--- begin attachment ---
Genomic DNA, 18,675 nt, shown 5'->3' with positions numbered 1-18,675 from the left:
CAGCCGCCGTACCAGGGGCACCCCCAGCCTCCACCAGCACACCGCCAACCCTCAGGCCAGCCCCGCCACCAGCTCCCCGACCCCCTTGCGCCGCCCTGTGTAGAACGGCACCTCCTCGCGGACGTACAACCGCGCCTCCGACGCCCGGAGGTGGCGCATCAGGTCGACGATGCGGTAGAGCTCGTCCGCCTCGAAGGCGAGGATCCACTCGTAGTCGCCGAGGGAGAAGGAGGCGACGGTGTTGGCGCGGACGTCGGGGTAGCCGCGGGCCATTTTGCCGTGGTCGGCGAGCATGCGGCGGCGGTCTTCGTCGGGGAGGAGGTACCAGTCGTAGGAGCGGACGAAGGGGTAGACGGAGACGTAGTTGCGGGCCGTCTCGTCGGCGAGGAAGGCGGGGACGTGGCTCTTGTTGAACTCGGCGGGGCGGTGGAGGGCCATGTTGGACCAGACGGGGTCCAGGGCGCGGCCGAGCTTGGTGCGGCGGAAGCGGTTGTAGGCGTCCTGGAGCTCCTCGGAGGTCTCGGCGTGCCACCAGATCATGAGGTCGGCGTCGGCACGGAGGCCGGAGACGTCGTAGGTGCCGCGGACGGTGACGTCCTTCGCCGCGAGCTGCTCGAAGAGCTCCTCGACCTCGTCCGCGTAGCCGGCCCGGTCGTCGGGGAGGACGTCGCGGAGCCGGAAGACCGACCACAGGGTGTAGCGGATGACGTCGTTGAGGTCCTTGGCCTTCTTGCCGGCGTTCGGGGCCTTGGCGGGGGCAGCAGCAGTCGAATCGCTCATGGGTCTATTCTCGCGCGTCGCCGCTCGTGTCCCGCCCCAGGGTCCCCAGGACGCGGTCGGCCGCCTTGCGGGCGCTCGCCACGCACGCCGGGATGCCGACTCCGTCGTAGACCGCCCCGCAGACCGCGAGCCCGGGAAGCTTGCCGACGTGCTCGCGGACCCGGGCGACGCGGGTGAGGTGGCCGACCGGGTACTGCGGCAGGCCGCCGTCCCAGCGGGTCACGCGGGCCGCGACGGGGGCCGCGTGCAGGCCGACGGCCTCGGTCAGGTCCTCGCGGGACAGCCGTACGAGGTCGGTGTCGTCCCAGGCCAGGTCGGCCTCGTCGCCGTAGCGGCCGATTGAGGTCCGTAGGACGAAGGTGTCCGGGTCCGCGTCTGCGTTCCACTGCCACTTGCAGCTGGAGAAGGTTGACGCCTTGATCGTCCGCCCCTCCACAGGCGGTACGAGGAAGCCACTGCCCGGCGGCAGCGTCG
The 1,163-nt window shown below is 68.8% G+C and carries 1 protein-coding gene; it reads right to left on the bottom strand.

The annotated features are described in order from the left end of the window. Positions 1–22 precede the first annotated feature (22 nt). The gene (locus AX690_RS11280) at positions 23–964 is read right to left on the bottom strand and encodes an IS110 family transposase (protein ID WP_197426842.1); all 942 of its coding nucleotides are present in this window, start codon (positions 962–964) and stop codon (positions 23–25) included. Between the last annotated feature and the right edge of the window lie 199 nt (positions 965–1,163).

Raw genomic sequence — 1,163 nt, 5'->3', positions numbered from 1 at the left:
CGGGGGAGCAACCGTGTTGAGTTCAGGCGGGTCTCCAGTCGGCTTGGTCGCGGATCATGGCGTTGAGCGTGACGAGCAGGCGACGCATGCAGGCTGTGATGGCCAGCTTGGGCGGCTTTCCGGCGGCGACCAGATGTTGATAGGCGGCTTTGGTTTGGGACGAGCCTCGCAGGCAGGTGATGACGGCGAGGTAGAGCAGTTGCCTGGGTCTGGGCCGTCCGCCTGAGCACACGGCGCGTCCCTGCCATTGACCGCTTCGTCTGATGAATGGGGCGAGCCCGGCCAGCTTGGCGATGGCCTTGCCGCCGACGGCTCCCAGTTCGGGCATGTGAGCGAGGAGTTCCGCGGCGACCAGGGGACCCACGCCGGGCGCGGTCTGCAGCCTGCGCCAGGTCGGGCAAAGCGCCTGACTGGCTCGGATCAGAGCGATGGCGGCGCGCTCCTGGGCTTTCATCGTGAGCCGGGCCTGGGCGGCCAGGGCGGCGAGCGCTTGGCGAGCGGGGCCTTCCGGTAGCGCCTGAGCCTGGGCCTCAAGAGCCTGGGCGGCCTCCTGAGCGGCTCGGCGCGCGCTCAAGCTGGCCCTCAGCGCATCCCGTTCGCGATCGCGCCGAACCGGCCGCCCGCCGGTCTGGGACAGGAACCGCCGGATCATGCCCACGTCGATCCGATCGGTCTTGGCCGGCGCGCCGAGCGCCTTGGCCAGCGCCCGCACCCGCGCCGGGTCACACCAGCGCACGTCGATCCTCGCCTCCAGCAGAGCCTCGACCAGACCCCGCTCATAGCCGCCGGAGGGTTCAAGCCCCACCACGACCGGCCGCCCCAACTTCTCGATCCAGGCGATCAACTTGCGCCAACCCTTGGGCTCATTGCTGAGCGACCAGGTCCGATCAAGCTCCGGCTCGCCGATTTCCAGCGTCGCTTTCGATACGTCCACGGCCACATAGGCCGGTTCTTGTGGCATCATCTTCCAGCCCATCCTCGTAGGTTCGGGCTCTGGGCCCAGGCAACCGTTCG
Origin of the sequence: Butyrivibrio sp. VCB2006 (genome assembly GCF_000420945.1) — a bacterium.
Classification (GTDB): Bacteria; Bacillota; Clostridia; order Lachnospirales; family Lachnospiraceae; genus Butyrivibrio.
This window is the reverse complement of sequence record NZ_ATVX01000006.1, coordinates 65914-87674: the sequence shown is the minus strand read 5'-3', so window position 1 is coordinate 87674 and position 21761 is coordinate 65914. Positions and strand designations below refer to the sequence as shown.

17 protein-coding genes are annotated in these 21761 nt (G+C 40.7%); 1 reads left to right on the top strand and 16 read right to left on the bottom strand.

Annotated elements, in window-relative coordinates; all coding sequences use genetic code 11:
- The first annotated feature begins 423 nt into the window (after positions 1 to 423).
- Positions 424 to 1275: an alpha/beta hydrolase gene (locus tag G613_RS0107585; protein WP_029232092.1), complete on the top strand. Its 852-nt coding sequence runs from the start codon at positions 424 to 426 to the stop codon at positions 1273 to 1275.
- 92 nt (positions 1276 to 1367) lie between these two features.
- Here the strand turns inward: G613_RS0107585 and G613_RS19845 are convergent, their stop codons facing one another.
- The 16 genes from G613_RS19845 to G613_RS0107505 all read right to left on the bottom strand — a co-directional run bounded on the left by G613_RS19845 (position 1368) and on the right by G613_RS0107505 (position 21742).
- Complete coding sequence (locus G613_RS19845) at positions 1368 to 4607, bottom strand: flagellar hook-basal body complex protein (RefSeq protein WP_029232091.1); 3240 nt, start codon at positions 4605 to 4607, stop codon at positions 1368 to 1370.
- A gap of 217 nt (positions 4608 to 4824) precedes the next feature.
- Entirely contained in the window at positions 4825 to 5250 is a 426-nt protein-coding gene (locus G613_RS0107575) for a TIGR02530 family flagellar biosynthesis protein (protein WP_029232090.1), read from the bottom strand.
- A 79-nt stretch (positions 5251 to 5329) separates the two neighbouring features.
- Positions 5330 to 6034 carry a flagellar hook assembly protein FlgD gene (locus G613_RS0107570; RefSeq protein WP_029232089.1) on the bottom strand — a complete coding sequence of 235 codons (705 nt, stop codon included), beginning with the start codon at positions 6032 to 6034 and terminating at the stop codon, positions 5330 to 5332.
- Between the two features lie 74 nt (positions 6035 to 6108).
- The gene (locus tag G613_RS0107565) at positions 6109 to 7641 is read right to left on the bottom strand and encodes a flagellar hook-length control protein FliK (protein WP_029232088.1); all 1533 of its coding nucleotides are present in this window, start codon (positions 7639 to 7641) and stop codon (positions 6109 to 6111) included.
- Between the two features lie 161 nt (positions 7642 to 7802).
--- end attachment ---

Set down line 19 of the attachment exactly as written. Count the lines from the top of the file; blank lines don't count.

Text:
- Entirely contained in the window at positions 4825 to 5250 is a 426-nt protein-coding gene (locus G613_RS0107575) for a TIGR02530 family flagellar biosynthesis protein (protein WP_029232090.1), read from the bottom strand.